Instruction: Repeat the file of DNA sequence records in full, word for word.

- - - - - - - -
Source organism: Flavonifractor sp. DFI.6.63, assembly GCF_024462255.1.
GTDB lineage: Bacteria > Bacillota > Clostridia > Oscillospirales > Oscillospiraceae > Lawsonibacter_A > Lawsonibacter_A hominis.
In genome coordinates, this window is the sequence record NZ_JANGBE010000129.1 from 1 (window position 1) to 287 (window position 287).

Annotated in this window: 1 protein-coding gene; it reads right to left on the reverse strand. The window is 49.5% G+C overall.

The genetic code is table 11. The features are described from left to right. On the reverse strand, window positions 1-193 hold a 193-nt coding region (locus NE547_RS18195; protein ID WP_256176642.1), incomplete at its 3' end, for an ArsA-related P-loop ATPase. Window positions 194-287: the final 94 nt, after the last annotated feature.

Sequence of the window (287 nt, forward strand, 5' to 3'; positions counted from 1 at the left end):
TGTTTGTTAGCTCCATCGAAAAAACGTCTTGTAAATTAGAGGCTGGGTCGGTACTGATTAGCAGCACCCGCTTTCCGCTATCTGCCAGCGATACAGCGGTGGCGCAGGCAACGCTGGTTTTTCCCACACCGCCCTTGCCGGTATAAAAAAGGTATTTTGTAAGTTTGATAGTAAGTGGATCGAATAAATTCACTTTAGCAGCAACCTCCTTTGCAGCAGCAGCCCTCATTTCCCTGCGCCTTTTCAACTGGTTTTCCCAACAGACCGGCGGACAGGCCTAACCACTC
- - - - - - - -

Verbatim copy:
Source organism: Flavonifractor sp. DFI.6.63, assembly GCF_024462255.1.
GTDB lineage: Bacteria > Bacillota > Clostridia > Oscillospirales > Oscillospiraceae > Lawsonibacter_A > Lawsonibacter_A hominis.
In genome coordinates, this window is the sequence record NZ_JANGBE010000129.1 from 1 (window position 1) to 287 (window position 287).

Annotated in this window: 1 protein-coding gene; it reads right to left on the reverse strand. The window is 49.5% G+C overall.

The genetic code is table 11. The features are described from left to right. On the reverse strand, window positions 1-193 hold a 193-nt coding region (locus NE547_RS18195; protein ID WP_256176642.1), incomplete at its 3' end, for an ArsA-related P-loop ATPase. Window positions 194-287: the final 94 nt, after the last annotated feature.

Sequence of the window (287 nt, forward strand, 5' to 3'; positions counted from 1 at the left end):
TGTTTGTTAGCTCCATCGAAAAAACGTCTTGTAAATTAGAGGCTGGGTCGGTACTGATTAGCAGCACCCGCTTTCCGCTATCTGCCAGCGATACAGCGGTGGCGCAGGCAACGCTGGTTTTTCCCACACCGCCCTTGCCGGTATAAAAAAGGTATTTTGTAAGTTTGATAGTAAGTGGATCGAATAAATTCACTTTAGCAGCAACCTCCTTTGCAGCAGCAGCCCTCATTTCCCTGCGCCTTTTCAACTGGTTTTCCCAACAGACCGGCGGACAGGCCTAACCACTC